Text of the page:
Pandemic: swine flu goes global

For the first time in four decades the World Health Organisation (WHO) has declared a global flu pandemic.

One of the factors affecting its decision was the big increase in the number of swine flu cases in Australia.

There are now nearly 30,000 cases of swine flu worldwide and 141 people have died from the virus.

In the past week the number of cases in Australia has tripled to over 1,300.

Hong Kong is the latest to fall victim to the swine flu; 12 students at one school contracted the virus and now authorities have shut down every primary school for two weeks - 500,000 students have been told to stay at home.

It is a sign of just how worried some countries are about the spread of the swine flu.

The H1N1 virus started in Mexico in April and it has slowly spread to 74 countries.

But it has been the sharp rise in cases due to the Southern Hemisphere winter, particularly in Australia and in Chile, that triggered the emergency meeting of the WHO in Geneva over night.

WHO chief Margaret Chan emerged with some sobering news.

"The world is now at the start of the 2009 influenza pandemic. Countries where outbreaks appear to have peaked should prepare for a second wave of infection," she said.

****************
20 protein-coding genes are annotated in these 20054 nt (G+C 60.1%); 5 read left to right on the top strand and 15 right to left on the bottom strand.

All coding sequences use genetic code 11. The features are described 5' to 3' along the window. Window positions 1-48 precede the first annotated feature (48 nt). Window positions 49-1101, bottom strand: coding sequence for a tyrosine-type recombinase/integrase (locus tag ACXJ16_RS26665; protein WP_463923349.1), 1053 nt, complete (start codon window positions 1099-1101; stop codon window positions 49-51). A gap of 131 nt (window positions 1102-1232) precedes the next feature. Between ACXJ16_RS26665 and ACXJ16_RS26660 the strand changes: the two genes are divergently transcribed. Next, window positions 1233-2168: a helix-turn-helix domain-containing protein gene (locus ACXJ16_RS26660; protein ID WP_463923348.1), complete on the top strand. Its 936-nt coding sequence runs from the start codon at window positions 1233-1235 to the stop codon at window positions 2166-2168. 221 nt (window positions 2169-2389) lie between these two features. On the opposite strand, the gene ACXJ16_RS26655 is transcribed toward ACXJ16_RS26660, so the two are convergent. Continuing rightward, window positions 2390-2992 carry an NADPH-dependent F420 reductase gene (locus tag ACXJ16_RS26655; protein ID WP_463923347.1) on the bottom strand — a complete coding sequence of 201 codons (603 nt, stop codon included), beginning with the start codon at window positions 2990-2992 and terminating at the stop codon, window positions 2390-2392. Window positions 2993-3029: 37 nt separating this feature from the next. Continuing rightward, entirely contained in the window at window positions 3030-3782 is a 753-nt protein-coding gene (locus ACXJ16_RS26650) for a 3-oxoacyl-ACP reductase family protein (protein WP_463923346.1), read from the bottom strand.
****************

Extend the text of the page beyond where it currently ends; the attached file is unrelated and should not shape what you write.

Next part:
"We are all in this together and we will all get through this together."

The pandemic alert has been raised to phase 6 - the highest level.

It is the first flu pandemic in 40 years. The last, the Hong Kong flu in 1968, killed about 1 million people worldwide.

This time the WHO does not expect to see a sudden and dramatic jump in the number of severe and fatal infections.

"The phase 6 doesn't mean anything concerning severity," WHO spokesman Gregory Hartl said.

"It is concerning geographic spread so we have to differentiate between the two.

"Pandemic means global but it doesn't have any connotation of severity or mildness."

The director of the Centre for Disease Control and Prevention in the United States, Thomas Frieden, says the WHO declaration is no surprise.

"It is expected based on the data. WHO waited until they were certain that they had documentation that in multiple continents there was person to person sustained transmission," he said.

"The declaration of a pandemic does not suggest that there has been any change in the behaviour of the virus, only that it is spreading in more parts of the world."

The WHO says the virus is not targeting older people, but rather the young under the age of 25 are predominantly falling ill with the disease.

Dr Mike Skinner is a virologist at the Imperial College London and he says older people appear to be immune.

"But what does seem to be protected are people over 60. It looks as though they have experienced a related virus back in the 50s or before and so this is why we are not seeing so many people over 60 being affected," he said.

Pharmaceutical companies have told the WHO that a vaccine will be available in a few months but that will not be until the end of the Australian winter.